In those areas, we have chronic measurement over long lengths of time, lengths of stay, We’re having pretty positive impacts there. We’ve spent time developing tools to monitor those patients in that fashion, so we have a pretty good feel for what’s happening with PDGM, its impact and how it actually has a positive uptick for the organization.

What else is Elara Caring watching at the national level?

At the national level, we’re focused on the future of Medicare Advantage with the addition of personal care services and the potential addition of hospice to MA plans. We view these changes as positive for this organization and any organization that understands leading indicators and how to act on data.

Exactly how Elara Caring is built is what these programs play to.

On the state level, we’re focused on minimum wage and Medicaid budget conditions. Those are always top of mind.

What’s your take on what we’re seeing in terms of M&A action, much of which is being driven by private equity, which Elara Caring knows a thing or two about?

We’re likely to continue to see an uptick in consolidation across the industry. There’s a need to consolidate fragmented markets — and there’s really a need to consolidate data in order to manage chronically ill patients.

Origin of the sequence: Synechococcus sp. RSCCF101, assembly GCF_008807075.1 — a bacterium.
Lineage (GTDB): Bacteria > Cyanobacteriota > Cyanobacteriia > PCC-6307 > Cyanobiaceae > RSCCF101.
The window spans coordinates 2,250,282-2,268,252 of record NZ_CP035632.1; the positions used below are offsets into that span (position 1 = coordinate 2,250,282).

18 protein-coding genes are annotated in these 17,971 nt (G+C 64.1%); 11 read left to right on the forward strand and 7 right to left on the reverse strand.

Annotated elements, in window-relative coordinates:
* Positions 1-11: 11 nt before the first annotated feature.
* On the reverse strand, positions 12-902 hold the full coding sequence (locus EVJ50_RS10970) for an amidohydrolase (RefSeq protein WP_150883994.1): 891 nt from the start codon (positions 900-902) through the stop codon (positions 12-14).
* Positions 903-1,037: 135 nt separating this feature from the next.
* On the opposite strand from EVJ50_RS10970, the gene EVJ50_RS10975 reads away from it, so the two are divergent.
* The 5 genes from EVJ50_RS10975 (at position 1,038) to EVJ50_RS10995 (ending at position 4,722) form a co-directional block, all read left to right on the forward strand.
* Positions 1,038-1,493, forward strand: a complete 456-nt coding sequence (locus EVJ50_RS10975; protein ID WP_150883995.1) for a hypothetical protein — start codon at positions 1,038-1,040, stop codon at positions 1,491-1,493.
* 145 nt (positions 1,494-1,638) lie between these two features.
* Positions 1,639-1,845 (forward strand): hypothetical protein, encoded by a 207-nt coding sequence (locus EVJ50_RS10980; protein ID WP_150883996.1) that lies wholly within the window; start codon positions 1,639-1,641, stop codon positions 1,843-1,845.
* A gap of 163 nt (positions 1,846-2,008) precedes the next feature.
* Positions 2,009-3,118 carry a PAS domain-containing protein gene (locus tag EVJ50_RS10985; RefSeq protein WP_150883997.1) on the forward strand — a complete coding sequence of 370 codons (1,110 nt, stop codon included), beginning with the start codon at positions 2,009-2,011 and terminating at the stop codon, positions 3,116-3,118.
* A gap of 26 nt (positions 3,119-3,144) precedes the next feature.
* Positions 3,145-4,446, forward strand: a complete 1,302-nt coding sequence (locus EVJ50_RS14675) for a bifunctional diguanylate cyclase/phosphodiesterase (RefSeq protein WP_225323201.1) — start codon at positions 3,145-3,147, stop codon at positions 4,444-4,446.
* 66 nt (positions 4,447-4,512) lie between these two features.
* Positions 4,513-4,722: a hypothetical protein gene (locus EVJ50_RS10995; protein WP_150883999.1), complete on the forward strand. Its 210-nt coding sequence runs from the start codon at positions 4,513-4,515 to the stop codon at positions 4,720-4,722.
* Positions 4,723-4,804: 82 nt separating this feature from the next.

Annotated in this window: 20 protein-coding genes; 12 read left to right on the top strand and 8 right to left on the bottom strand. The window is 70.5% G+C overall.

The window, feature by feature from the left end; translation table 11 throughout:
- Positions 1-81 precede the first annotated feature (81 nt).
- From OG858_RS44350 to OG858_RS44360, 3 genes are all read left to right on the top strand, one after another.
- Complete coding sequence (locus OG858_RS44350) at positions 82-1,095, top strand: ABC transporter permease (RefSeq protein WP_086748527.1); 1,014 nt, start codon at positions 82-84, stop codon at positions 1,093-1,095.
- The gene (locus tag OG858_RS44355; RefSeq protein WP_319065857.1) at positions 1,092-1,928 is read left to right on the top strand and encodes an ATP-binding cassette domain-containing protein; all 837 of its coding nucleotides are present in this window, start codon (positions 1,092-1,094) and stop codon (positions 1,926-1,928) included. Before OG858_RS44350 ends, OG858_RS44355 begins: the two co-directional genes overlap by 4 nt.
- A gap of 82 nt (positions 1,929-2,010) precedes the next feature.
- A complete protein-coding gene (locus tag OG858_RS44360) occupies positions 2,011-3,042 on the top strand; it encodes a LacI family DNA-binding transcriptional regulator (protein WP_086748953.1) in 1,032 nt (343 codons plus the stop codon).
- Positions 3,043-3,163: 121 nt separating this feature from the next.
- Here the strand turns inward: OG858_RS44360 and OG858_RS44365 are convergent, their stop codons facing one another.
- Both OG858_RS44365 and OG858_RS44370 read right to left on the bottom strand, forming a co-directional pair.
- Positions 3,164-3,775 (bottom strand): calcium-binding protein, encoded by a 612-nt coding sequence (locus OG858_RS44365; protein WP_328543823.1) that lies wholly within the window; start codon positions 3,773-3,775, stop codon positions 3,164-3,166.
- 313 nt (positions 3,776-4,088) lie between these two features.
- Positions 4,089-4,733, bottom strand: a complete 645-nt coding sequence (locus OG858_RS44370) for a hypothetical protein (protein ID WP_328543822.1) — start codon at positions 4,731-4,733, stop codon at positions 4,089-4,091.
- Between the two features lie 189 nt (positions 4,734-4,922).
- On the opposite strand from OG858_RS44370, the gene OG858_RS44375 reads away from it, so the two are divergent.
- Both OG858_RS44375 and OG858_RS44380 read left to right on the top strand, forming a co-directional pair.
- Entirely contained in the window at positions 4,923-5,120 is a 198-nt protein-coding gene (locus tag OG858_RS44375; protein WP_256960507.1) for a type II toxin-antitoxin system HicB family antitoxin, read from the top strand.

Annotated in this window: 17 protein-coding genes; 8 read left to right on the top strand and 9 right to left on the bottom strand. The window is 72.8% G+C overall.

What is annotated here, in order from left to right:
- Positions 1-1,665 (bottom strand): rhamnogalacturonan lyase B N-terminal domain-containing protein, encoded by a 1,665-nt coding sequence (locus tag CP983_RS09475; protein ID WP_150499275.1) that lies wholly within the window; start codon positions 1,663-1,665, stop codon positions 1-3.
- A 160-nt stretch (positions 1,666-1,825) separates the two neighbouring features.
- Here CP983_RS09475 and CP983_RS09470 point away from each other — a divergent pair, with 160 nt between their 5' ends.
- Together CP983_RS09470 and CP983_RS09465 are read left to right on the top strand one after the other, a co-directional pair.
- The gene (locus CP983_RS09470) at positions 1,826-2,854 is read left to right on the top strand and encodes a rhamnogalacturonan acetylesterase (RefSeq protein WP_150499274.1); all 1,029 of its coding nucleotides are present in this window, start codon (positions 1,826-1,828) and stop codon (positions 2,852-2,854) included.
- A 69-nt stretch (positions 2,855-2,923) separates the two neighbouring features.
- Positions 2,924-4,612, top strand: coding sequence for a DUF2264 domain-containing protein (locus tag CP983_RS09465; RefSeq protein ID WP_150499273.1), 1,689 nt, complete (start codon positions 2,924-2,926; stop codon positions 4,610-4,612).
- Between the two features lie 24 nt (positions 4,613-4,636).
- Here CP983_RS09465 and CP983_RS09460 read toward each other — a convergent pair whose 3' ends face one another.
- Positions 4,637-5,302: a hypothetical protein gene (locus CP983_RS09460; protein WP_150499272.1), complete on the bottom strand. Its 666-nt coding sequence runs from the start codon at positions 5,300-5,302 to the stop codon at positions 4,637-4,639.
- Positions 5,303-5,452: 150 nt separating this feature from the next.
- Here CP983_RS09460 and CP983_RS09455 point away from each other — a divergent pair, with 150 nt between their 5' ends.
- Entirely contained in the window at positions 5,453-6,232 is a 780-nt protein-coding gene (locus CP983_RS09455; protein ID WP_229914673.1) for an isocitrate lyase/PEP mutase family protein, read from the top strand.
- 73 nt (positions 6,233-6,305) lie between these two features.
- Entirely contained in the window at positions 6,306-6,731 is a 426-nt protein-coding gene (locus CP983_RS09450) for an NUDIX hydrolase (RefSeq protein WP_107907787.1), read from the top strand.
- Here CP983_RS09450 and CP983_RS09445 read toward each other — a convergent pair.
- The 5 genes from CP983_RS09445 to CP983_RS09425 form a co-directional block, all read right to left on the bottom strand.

Recent activities in public markets and payer segments kind of support this thesis. Rollups are going to continue and there seems to be no curbing the appetite investors have for the home care space.

Is Elara Caring out there looking for deals?

Like all large-scale providers, we’re always on the hunt for deals. We’ve done several in our past. We’ve done some even in this transitional period. Now, as we’re really locking in on having our integration completed and on target, we start to really source them.

We do have an internal M&A team. Those M&A team members work with external brokers to source deals. That ebbs and flows with the market and particular geographies.

We have a very disciplined philosophy with M&A.

Following up on this point of M&A activity, large public payers have been looking at the home health industry and home-based care overall. You think of Humana going after Kindred at Home and Curo Health Services. Do you think that’s something we’ll see continuing?

“Yes. I certainly believe large public payers and their need to work in the Medicare Advantage world and control those patient populations — once again, for long periods of time — fits right into the wheelhouse of Elara Caring.

The need to have those covered lines and assets and companies that can provide that care across a long timeline in a controlled manner … that’s pretty critical. Many of those conversations we’re having with payers revolve around what we’re building and why we’re building it — how we get patients to cross these care lines succinctly and in a controlled manner with great outcomes and increasing length of stay.

We believe there is going to be a lot more payer movement in the home care space, whether that’s through acquisition, startup or something else along those lines.